Mediation Message No. 43


Code of Civil Procedure section 998 offers to compromise are an integral part of the settlement process. Engle v. Copenbarger and Copenbarger (2007) 157 Cal.App.4th 165 offers a well-advised cautionary tale as to how such offers should be worded.

In that matter, Engle, a former legal assistant for Copenbarger and Copenbarger (Copenbarger), sued it for both statutory discrimination (sex harassment, sex discrimination and retaliation) and tort claims. Thereafter, Copenbarger filed a 998 offer to settle for $35,000, which provided in material part, “That the judgment … shall be in exchange for a release and discharge of any and all claims of whatever nature (substantive and procedural) which the plaintiff may have against the defendants.” Engle accepted the offer the next day.

The release that Copenbarger asked Engle to sign differed from the offer she had accepted. It referred to the relief she had sought in the complaint, which included statutory attorney’s fees, but also provided that she released Copenbarger from “any and all relief sought by virtue of Plaintiff’s Complaint as specified in the prayer or otherwise.” When Engle refused to sign the release, Copenbarger’s unsuccessfully sought to block entry of judgment and judgment for Engle was entered according to the terms of the offer.

Engle then moved, as the prevailing party, for attorney’s fees and costs. On appeal from the trial court’s denial of that motion, the appellate court held that Engle was entitled to those fees because the 998 offer to compromise had not expressly excluded them. The court noted that:

Where a section 998 offer is silent on costs and fees, the prevailing party is entitled to costs and, if authorized by statute or contract, fees. ¶ The rule is that a section 998 offer to compromise excludes fees only if it says so expressly. It is a bright-line rule: The only question is does the offer address fees or not? We are unaware of any case that suggest a broadly-worded release clause in a section 998 offer can serve to waive a prevailing party’s fee claim, and none are cited by Copenbarger. If Copenbarger meant the offer to include Engle’s attorney fees, it was a simple enough matter to spell out that condition. Certainly it was simple enough that the firm had figured it out by the next day, when it tendered a release that included fees. Id. at p. 169.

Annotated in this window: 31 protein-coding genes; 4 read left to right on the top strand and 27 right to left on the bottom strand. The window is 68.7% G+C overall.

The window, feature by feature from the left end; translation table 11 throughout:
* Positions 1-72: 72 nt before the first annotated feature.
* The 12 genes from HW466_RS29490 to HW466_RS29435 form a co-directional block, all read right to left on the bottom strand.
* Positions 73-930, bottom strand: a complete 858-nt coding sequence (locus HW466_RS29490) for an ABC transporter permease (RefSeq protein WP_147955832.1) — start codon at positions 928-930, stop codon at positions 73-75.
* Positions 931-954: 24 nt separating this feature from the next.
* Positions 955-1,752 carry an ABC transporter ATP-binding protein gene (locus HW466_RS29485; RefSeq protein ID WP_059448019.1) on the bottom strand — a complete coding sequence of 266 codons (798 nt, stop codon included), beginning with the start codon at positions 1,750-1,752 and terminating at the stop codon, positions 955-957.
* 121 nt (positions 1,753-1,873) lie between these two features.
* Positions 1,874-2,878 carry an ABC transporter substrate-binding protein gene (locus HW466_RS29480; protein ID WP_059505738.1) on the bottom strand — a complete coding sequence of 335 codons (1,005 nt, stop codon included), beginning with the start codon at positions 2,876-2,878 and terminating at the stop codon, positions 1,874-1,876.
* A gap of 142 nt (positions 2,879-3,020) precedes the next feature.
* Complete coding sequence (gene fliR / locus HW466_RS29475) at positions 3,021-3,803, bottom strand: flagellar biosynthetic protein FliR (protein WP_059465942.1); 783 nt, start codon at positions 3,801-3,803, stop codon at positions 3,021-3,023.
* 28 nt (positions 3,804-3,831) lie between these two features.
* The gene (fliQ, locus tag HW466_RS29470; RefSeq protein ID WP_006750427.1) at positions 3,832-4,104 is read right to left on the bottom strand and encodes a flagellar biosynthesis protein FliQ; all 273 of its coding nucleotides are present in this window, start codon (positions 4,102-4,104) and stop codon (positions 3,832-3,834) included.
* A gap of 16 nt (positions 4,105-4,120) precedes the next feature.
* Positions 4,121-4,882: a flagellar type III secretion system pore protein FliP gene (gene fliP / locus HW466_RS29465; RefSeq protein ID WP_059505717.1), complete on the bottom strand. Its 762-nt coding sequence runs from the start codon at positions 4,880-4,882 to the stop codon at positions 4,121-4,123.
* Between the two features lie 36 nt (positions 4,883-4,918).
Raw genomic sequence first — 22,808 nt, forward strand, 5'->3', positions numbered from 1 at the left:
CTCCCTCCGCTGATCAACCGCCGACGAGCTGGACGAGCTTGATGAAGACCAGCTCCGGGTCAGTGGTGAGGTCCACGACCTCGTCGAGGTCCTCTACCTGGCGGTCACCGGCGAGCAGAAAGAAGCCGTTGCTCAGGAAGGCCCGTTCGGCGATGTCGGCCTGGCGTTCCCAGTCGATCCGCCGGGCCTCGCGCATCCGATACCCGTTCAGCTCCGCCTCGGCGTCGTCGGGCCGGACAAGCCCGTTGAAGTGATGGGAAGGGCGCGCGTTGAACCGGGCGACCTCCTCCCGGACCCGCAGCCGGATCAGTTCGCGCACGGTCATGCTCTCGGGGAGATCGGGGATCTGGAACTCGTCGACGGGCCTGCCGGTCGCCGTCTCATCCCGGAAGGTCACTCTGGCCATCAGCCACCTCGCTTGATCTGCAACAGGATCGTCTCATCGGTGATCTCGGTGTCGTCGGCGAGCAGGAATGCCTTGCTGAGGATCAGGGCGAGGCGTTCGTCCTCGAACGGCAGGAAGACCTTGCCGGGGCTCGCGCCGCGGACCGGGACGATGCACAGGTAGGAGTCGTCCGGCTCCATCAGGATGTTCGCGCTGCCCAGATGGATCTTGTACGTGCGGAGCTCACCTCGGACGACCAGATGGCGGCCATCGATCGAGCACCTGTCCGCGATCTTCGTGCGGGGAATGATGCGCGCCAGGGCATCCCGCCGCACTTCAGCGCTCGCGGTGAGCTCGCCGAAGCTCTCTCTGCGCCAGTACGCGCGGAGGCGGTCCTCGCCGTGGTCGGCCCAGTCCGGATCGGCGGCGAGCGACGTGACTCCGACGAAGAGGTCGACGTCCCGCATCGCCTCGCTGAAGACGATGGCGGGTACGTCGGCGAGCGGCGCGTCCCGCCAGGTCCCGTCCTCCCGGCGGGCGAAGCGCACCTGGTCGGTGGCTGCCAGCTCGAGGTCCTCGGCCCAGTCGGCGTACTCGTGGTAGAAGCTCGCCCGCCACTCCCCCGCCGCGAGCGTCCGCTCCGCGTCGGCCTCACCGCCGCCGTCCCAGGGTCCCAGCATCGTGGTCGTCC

Copenbarger also contended that Engle was not entitled to fees because the statute of limitations barred recovery as to the discrimination claim and, secondly, the trial judge had properly exercised his discretion in denying the fees since there was no way to discern whether Engle had won on the discrimination or tort claims. As to the first contention, the appellate court held that “the time to raise a statute of limitations defense was prior to settlement, not after. Having elected to settle, Copenbarger cannot now complain that most of the claims against it were time-barred.” (Id. at p. 170.) Regarding the second point, the court stated that “Since sexual misconduct was the only factual basis for the action, and the facts alleged were sufficient to make out the statutory discrimination claims set out in the complaint, Engle prevailed on those claims when she obtained a favorable settlement. There is no doubt that Engle received $35,000 on the discrimination claims, and there was no leeway-or discretion-to find otherwise.” (Ibid.)

Engle v. Copenbarger and Copenbarger concluded that the trial court’s denial of the fees was an abuse of discretion and thus remanded the matter with directions that the fee motion be reconsidered “in light of the opinion.” (Id. at p. 171.)

Judge Michael D. Marcus (Ret.)
ADR Services, Inc.
1900 Avenue of the Stars, Suite 250
Los Angeles, California 90067
(310) 201-0010

Copyright Michael D. Marcus, January 2008

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